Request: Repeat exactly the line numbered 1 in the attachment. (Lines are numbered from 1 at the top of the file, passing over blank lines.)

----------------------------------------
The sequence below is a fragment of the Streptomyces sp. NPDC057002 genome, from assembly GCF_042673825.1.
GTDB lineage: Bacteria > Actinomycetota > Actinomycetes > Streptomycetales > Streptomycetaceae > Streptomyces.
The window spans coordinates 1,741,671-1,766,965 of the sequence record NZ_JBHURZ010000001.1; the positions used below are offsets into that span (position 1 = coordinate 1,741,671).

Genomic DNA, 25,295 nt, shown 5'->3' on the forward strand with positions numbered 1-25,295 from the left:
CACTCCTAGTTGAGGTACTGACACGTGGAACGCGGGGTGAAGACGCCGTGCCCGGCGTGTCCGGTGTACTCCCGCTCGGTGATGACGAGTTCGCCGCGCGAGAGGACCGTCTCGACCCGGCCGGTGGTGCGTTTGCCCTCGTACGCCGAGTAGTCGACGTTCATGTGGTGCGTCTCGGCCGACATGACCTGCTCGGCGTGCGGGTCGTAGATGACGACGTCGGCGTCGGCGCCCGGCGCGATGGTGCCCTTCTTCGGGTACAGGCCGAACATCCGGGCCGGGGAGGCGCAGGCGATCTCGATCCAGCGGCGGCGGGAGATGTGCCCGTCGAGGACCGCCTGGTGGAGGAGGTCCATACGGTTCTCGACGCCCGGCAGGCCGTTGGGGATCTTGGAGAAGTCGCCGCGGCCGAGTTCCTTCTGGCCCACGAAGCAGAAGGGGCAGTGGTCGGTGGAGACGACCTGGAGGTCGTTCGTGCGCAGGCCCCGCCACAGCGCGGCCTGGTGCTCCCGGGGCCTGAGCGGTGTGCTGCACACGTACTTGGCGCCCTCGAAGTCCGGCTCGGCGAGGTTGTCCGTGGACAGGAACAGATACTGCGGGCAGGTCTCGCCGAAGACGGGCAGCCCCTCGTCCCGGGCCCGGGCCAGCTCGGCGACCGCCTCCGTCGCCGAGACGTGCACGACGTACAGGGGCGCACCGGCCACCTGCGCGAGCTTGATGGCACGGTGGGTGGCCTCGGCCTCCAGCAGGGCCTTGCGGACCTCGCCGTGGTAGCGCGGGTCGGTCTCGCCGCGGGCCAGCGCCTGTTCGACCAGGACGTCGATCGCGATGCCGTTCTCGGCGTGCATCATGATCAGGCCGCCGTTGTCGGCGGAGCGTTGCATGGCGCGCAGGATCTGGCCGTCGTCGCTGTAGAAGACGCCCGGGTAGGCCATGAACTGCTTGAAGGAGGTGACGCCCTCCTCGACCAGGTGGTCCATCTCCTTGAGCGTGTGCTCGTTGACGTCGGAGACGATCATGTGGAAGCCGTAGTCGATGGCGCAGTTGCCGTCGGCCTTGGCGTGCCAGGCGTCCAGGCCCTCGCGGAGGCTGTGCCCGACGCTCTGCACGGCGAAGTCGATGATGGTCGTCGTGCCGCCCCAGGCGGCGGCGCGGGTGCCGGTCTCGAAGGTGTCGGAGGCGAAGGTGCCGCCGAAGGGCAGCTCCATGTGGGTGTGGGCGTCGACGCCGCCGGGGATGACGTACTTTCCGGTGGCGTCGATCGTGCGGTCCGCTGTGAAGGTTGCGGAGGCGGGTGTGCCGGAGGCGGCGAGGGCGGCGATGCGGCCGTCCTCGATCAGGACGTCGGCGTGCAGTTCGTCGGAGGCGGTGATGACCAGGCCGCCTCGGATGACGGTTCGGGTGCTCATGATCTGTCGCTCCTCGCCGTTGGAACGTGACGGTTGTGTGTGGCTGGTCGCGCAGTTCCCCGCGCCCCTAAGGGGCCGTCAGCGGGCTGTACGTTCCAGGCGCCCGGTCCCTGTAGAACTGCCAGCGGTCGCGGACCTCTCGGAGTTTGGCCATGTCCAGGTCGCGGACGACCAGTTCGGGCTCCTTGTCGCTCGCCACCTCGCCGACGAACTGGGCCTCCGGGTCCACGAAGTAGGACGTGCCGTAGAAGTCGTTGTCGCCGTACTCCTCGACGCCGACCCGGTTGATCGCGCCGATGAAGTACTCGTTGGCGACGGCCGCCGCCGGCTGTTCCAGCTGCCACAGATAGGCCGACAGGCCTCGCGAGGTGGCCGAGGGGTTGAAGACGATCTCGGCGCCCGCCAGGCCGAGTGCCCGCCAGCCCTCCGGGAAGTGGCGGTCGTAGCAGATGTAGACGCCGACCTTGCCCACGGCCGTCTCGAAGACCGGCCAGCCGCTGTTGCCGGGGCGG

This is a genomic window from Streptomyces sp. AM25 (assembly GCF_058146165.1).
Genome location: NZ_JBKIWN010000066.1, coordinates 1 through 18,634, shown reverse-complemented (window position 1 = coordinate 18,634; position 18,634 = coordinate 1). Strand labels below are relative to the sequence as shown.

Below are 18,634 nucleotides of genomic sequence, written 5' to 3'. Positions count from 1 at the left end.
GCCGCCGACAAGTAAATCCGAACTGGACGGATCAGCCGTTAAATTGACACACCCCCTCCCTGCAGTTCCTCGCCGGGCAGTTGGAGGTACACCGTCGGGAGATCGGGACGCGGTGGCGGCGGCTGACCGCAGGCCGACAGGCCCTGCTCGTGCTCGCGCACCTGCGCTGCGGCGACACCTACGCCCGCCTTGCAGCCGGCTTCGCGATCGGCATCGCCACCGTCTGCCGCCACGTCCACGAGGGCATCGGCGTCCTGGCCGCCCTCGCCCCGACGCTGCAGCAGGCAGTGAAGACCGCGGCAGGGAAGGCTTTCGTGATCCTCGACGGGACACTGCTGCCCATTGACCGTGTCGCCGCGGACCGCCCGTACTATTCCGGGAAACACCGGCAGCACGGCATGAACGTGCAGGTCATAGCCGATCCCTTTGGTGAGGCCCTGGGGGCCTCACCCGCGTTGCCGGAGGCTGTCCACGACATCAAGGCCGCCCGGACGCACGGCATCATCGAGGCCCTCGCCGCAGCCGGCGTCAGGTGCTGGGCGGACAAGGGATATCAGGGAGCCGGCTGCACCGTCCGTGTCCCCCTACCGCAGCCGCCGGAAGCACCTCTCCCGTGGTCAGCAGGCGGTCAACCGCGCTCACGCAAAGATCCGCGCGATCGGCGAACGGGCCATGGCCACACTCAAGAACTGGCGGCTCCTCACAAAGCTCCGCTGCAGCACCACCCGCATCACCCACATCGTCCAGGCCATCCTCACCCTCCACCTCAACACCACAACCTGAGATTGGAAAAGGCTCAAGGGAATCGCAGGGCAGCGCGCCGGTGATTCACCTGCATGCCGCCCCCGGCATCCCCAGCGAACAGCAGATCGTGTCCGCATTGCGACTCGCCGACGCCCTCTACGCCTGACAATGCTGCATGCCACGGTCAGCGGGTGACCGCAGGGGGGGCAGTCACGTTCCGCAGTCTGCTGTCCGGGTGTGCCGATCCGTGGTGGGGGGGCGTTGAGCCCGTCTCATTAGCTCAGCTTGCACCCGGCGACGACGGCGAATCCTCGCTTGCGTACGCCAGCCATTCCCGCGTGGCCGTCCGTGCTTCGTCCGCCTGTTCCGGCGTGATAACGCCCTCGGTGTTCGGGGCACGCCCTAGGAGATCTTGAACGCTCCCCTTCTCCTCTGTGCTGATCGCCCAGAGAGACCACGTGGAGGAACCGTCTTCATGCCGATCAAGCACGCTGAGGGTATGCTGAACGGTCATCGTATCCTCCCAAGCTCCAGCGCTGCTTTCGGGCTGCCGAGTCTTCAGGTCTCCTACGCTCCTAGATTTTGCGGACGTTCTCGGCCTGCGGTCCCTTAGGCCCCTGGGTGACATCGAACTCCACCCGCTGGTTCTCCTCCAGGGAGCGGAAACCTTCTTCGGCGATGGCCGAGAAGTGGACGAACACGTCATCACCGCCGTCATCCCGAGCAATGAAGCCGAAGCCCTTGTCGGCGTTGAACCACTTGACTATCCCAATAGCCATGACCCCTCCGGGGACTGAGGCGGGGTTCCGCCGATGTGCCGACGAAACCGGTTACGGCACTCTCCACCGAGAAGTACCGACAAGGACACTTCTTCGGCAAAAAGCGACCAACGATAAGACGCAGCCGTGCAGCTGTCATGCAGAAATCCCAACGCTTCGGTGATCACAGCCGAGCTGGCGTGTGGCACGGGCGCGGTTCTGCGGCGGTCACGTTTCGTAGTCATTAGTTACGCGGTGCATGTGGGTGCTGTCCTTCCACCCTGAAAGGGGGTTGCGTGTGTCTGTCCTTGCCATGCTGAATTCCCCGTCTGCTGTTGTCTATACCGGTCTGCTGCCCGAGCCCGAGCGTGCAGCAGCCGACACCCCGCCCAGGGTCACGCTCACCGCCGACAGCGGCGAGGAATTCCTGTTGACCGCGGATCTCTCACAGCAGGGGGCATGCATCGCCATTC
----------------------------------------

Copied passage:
The sequence below is a fragment of the Streptomyces sp. NPDC057002 genome, from assembly GCF_042673825.1.